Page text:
Gorton helped keep M's; now he'll work on Sonics
Former U.S. Sen. Slade Gorton, who sued baseball to help Seattle land the Mariners and later brokered an ownership change to keep the team...
Seattle Times staff reporter
Former U.S. Sen. Slade Gorton, who sued baseball to help Seattle land the Mariners and later brokered an ownership change to keep the team in town, has been enlisted in the fight to save the Sonics and Storm.
Seattle Mayor Greg Nickels tapped Gorton to add political and legal heft to the city's efforts to keep the Sonics at KeyArena through the end of the team's lease in 2010, said Deputy Mayor Tim Ceis.
It is too early to say whether Gorton will attempt to repeat his Mariners performance by brokering an arena deal or team sale. But Ceis said forcing the Sonics to remain at city-owned KeyArena for the next three years is a start.
"We start with ensuring we are prepared to hold the Sonics organization to the lease. From there I think a lot of opportunities emerge," Ceis said.
Gorton, now an attorney for K&L Gates, represented Washington in the U.S. Senate as a Republican for 18 years, before losing to Democrat Maria Cantwell in 2000. Since leaving office, Gorton has continued to do high-profile work, including a stint on the 9/11 Commission. Through an assistant, he declined to comment Wednesday.
Gorton has not formally been hired by the city but agreed to lend his expertise to the KeyArena fight during a lunch Tuesday with Nickels and City Attorney Tom Carr. The city may wind up hiring Gorton's firm, but no decision has been made, Ceis said.
In preparation for a possible legal battle over the Sonics' lease, Nickels next week will propose setting aside $1 million in the 2008 budget for legal fees related to KeyArena.
"We're lawyering up," Ceis said.
Sonics and Storm owner Clay Bennett has set an Oct. 31 deadline for a new arena deal. If he doesn't get it, Bennett has said his Oklahoma City-based ownership group will seek NBA permission to move the Sonics and Storm as early as next season.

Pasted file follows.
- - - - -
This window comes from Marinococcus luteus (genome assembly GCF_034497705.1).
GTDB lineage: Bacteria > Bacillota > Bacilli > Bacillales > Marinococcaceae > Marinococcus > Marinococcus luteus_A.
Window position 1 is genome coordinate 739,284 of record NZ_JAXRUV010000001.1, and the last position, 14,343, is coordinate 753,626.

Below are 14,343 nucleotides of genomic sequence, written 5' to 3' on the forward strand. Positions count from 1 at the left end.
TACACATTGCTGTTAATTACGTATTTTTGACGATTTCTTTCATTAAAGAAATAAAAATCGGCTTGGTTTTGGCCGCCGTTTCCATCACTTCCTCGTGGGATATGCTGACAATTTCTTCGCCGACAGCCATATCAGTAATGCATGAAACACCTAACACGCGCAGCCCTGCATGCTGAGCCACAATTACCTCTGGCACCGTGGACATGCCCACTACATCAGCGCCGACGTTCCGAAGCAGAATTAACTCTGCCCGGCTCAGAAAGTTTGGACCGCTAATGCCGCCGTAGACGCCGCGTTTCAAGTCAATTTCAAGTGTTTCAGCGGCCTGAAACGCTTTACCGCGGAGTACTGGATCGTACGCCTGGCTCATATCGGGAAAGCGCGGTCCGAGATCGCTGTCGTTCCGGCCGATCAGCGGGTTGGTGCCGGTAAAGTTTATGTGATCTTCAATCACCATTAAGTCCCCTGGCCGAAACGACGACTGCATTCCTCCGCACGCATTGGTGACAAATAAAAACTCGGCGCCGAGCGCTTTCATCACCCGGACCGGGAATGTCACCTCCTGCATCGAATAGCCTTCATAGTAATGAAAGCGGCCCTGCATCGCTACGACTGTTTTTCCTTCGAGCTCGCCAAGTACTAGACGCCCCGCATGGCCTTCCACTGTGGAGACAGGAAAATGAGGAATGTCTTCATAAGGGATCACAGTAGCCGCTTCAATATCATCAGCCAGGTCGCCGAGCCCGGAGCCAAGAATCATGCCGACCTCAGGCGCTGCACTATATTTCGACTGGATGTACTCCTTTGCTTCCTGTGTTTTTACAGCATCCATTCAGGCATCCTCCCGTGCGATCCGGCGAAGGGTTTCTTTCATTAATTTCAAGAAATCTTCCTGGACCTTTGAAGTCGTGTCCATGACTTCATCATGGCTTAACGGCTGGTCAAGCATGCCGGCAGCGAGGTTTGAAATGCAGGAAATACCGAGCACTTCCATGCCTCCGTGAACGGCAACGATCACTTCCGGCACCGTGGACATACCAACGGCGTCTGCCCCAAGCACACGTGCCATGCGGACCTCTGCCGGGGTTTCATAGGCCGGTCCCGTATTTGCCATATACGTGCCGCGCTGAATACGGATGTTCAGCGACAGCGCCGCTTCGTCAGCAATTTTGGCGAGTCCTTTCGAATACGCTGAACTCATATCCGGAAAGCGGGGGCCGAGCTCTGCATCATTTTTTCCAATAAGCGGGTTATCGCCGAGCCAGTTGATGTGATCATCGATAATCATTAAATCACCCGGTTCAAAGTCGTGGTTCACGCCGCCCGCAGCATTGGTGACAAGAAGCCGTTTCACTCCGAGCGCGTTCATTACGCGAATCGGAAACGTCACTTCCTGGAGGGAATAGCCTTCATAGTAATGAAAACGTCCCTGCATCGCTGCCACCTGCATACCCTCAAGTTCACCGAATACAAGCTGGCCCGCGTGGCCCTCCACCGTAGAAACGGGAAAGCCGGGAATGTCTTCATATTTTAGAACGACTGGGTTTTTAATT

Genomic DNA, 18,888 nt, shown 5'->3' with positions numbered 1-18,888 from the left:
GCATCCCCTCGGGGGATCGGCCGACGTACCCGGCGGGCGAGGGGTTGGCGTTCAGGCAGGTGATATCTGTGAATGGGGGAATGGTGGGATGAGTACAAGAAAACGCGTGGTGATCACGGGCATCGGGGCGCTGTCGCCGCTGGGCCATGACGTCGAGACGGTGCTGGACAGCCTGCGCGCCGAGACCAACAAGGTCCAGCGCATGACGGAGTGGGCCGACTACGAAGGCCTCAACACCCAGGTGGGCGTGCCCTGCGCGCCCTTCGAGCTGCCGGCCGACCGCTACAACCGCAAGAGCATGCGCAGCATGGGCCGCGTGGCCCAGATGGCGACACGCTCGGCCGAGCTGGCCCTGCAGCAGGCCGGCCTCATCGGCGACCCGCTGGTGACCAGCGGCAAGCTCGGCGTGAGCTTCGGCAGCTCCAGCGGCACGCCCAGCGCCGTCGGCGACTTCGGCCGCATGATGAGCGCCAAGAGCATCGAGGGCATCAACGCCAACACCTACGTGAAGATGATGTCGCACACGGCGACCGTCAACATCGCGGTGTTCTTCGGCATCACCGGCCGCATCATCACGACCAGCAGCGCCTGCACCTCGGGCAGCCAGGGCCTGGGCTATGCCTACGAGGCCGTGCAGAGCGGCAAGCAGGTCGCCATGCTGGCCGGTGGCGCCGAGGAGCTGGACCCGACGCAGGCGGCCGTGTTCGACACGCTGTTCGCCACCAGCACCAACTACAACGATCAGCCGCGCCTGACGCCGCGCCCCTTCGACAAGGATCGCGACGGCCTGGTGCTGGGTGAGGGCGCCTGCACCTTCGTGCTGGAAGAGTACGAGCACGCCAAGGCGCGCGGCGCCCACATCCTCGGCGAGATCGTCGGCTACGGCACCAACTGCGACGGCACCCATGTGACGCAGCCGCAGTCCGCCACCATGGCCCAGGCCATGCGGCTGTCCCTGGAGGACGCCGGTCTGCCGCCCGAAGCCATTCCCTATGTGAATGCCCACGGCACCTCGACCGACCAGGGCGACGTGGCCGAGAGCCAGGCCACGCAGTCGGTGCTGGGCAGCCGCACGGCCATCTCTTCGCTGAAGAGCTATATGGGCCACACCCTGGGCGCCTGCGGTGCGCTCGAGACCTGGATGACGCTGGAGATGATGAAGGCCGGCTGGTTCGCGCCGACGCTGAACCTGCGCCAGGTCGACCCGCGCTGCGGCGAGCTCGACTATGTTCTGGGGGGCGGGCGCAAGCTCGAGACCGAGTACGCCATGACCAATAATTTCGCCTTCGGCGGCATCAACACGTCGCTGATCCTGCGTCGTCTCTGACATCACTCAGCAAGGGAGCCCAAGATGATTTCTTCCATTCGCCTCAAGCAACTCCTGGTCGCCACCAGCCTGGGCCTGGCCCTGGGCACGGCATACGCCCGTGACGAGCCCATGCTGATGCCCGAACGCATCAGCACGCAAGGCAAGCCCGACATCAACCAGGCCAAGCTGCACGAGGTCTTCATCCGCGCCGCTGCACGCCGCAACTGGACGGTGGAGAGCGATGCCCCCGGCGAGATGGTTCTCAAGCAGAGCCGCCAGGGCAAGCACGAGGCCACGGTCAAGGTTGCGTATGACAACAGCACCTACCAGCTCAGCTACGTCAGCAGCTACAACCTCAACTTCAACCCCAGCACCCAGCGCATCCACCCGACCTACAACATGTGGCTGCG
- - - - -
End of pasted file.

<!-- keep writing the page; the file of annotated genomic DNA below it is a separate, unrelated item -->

A Bennett spokesman had no immediate comment late Wednesday.
Nickels has refused to discuss an early Sonics-lease buyout with Bennett. The City Council this week passed an ordinance formally opposing any such buyout. The Storm's KeyArena lease also runs through 2010 but allows the team to opt out after any season.
Gorton has played a key role in bringing the Mariners to Seattle — and in keeping them here.
As Washington state attorney general, Gorton sued the American League on behalf of local governments for breach of contract when the Seattle Pilots baseball team, after just one season, moved to Milwaukee to become the Brewers. Seattle received the Mariners expansion franchise in 1977 as compensation.
Gorton stepped in to keep the Mariners in town again in 1991 when team owner Jeff Smulyan reportedly wanted to escape his Kingdome lease and move the team to Florida.
Gorton used his influence as a senator to persuade Hiroshi Yamauchi, the founder of Nintendo of Japan, to purchase the Mariners in a partnership with several Seattle-area business executives.
Five years later, Gorton interceded again when the new owners of the Mariners threatened to sell the team over the Metropolitan King County Council's reluctance to swiftly approve bonds needed to pay for construction of Safeco Field.
Gorton brokered a deal that resulted in the Mariners signing a 20-year lease with the Public Facilities District and agreeing to pay for construction cost overruns on Safeco Field. The final lease gives the Mariners virtually all the revenue from the ballpark and weakened a provision that was supposed to share revenue with the public. Two members of the PFD board resigned over the Mariners hardball negotiating tactics on the lease.
During the Safeco Field fight, Gorton also browbeat Seattle officials, saying they would run the Mariners out of town if they didn't reach an agreement with the team on sharing costs of traffic control and cleanup around the ballpark.
Jim Brunner: 206-515-5628 or firstname.lastname@example.org
Information in this story, originally published on September 13, 2007, was corrected on September 15, 2007. The King County Council in the mid-1990s threatened to delay approval of bonds to pay for construction of Safeco Field. The threatened delay was not over the ballpark lease as reported in the Thursday story about Seattle officials enlisting former U.S. Sen. Slade Gorton in the fight to keep the Sonics at KeyArena.
Copyright © 2007 The Seattle Times Company
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